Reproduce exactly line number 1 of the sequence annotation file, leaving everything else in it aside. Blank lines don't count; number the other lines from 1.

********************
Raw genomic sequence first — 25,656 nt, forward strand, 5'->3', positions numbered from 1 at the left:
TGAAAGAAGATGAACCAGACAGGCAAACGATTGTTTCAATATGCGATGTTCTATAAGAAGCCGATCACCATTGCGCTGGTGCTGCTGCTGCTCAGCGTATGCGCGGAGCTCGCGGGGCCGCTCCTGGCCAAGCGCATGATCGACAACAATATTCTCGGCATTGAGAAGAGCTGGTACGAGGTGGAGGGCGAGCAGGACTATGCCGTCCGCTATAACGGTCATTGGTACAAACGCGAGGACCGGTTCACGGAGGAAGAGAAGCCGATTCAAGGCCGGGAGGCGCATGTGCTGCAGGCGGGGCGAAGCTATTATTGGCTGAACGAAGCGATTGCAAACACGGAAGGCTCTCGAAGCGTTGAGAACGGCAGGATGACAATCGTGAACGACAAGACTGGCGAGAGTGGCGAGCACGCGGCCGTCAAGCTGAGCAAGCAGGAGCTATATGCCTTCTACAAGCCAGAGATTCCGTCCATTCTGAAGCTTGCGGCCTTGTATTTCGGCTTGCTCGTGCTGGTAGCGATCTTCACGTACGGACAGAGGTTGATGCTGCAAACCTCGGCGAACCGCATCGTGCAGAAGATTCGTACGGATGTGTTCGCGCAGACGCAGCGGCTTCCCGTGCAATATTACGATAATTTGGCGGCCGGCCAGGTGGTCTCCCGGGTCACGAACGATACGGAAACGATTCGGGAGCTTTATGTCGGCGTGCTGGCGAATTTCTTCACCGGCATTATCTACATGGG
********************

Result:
Raw genomic sequence first — 25,656 nt, forward strand, 5'->3', positions numbered from 1 at the left: